Quirks & Quarks

Spooky Action at a Distance

Science writer George Musser looks at the exotic and near magical phenomena of "Spooky Action at a Distance" that might help us understand how the Universe is made.

Exploring the strange phenomena that spooked Albert Einstein

Quantum Entanglement Animation (National Institute of Standards and Technology)
Listen15:13
The discovery of the strange world of Quantum Mechanics, in the first half of the 20th century, created a problem for physics. Quantum mechanics suggested that there were circumstances in which two particles could be connected or "entangled" - and then, when subsequently separated, they would still maintain their connection - so that what happened to one particle would determine what happened to the other.
Einstein called this "spooky action at a distance" and it was the latest shot in a 3000-year-long back and forth dispute in science. The dispute is over a principle called "locality" which, more or less, means that the universe works by direct physical influence - you affect things by effectively touching them with matter or energy rather than through instantaneous, "magical" influences.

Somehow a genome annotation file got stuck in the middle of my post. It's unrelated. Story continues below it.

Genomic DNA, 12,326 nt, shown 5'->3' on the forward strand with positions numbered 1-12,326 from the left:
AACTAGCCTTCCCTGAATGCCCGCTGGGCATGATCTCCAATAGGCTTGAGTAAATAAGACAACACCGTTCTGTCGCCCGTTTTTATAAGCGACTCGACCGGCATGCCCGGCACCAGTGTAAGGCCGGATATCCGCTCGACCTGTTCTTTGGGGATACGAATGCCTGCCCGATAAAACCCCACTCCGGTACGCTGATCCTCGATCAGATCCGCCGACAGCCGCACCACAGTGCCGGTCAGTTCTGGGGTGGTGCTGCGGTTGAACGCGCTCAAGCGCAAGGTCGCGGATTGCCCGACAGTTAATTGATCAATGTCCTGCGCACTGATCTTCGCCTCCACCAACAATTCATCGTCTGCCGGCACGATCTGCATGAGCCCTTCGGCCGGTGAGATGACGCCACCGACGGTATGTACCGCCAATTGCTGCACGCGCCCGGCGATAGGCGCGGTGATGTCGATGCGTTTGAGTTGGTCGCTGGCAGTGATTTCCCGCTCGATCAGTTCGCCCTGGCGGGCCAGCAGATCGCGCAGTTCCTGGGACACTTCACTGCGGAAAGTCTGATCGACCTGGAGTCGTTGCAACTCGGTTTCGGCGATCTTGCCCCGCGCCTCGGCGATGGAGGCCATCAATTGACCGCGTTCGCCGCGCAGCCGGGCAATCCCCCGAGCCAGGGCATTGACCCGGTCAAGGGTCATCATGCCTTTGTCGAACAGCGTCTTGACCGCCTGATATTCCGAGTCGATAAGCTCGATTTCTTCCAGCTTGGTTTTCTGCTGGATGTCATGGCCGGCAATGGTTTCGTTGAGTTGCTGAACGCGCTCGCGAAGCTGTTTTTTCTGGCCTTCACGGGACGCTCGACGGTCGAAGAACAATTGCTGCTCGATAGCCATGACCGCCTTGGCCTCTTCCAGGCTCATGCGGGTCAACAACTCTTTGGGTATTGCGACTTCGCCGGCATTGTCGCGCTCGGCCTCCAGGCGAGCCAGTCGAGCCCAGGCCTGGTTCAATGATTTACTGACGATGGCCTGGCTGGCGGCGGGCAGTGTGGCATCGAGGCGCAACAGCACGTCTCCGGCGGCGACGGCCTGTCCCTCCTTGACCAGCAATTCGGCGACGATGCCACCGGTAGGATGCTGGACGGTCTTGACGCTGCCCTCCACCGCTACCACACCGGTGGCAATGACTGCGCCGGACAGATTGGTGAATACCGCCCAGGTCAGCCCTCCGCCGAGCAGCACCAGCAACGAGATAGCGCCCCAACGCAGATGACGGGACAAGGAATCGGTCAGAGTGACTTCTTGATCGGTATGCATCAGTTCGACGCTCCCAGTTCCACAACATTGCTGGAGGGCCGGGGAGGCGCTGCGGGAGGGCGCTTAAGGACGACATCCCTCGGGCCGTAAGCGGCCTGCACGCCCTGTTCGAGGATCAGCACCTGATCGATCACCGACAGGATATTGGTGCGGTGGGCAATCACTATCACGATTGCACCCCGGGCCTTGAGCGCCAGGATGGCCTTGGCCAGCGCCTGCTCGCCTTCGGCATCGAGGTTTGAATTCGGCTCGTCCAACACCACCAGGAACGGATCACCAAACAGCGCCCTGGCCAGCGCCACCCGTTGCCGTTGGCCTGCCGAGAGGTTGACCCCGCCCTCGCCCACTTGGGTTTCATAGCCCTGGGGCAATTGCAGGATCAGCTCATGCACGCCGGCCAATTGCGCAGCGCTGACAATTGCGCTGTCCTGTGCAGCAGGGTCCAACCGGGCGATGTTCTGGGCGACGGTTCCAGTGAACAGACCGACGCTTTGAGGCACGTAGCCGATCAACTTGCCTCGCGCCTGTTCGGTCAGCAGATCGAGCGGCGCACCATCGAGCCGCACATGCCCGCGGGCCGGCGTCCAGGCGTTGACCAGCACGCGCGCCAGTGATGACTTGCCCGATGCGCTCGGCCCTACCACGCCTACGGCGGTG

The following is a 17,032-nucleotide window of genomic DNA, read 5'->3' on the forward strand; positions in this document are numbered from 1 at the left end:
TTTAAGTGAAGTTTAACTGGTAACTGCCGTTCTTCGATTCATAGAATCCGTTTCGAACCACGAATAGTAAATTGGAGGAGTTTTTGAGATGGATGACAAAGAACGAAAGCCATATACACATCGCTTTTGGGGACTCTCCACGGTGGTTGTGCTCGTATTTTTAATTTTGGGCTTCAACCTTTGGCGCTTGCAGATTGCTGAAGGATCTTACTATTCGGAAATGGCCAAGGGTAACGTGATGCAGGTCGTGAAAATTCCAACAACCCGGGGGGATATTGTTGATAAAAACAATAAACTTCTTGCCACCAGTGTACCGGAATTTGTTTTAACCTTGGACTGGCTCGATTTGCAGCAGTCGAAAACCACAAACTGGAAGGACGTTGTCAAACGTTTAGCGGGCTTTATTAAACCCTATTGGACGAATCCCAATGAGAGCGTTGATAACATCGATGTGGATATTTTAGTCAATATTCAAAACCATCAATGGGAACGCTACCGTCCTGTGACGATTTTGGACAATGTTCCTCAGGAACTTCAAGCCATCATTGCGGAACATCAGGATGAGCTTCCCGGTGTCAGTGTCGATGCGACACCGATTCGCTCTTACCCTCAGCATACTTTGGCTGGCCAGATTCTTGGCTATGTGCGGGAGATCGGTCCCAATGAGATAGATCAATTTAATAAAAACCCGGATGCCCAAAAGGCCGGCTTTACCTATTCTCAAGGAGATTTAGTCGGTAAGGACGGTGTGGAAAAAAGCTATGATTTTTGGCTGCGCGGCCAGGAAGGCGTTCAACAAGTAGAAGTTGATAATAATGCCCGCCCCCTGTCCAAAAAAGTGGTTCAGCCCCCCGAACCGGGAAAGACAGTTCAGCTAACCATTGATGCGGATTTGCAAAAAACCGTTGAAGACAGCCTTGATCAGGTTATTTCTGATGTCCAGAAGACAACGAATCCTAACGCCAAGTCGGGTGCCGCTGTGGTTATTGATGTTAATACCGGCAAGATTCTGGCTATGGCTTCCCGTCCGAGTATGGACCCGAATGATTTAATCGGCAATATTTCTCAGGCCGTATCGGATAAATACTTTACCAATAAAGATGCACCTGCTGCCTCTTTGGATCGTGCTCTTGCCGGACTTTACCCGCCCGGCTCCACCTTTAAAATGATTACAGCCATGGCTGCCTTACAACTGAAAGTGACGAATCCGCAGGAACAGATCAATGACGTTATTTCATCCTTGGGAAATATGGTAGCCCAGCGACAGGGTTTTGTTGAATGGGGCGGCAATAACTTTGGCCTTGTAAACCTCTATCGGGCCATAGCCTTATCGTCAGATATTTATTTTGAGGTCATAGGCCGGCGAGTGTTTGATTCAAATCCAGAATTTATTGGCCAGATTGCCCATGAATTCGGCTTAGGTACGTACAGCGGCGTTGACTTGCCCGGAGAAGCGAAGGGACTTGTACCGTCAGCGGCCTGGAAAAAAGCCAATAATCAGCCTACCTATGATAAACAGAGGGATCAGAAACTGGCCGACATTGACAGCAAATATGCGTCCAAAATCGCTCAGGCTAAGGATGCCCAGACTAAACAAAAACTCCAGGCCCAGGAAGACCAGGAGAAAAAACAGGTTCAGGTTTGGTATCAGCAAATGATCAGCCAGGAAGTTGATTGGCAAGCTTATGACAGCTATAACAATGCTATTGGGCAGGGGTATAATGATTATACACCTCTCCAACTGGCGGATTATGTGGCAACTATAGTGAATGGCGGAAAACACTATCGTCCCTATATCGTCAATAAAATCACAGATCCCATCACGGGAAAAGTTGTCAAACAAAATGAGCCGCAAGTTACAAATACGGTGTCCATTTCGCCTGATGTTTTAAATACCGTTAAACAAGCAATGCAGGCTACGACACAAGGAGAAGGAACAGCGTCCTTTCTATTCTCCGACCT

But according to George Musser, a science writer and Contributing Editor to Scientific American magazine, in the last 60 years, more non-local "spooky actions" have been found. And he says that researchers are now finding ways to understand these observations as signs of a deeper view on what actually makes up space-time. Mr. Musser's new book exploring this idea is called Spooky Action at a Distance: The Phenomenon That Reimagines Space and Time - and What It Means for Black Holes, the Big Bang, and Theories of Everything.